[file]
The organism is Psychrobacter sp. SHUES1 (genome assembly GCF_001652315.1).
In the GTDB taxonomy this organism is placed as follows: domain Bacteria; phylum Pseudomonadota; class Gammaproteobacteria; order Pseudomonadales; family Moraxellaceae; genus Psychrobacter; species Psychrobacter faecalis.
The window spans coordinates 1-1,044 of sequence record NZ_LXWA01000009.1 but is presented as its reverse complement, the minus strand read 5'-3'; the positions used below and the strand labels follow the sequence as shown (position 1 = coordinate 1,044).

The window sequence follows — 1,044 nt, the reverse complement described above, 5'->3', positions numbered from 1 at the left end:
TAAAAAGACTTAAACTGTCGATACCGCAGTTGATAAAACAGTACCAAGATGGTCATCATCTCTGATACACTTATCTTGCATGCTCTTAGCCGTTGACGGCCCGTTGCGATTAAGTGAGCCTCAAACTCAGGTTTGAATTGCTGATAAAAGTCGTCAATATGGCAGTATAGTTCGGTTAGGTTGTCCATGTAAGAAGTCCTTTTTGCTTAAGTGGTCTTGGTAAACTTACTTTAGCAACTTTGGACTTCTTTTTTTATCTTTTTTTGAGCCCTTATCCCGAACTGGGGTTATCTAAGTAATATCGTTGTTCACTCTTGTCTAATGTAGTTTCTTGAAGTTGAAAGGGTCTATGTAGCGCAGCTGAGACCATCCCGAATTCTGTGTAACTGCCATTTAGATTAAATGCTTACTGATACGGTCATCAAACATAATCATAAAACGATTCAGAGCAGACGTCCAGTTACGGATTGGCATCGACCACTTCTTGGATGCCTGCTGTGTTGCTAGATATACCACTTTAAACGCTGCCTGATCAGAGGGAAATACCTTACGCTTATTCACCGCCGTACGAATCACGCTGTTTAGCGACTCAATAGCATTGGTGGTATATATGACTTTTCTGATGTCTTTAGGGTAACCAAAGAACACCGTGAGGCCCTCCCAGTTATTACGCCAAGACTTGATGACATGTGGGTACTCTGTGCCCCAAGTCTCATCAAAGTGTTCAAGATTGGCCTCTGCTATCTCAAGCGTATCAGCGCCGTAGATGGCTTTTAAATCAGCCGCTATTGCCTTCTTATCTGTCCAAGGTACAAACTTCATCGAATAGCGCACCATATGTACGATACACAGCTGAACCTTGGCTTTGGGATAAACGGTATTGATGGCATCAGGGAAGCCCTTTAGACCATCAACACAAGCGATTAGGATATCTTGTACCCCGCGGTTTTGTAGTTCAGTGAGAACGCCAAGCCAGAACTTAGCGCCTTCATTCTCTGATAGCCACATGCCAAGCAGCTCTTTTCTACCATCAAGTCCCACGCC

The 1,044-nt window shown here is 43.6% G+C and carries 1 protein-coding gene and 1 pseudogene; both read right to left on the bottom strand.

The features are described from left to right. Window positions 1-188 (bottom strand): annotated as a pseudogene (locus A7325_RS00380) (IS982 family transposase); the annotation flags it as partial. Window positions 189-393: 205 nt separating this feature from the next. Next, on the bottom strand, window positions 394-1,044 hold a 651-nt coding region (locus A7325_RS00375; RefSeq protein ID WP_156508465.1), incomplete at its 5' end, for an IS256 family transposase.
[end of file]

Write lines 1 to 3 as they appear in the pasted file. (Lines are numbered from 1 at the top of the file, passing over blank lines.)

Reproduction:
The organism is Psychrobacter sp. SHUES1 (genome assembly GCF_001652315.1).
In the GTDB taxonomy this organism is placed as follows: domain Bacteria; phylum Pseudomonadota; class Gammaproteobacteria; order Pseudomonadales; family Moraxellaceae; genus Psychrobacter; species Psychrobacter faecalis.
The window spans coordinates 1-1,044 of sequence record NZ_LXWA01000009.1 but is presented as its reverse complement, the minus strand read 5'-3'; the positions used below and the strand labels follow the sequence as shown (position 1 = coordinate 1,044).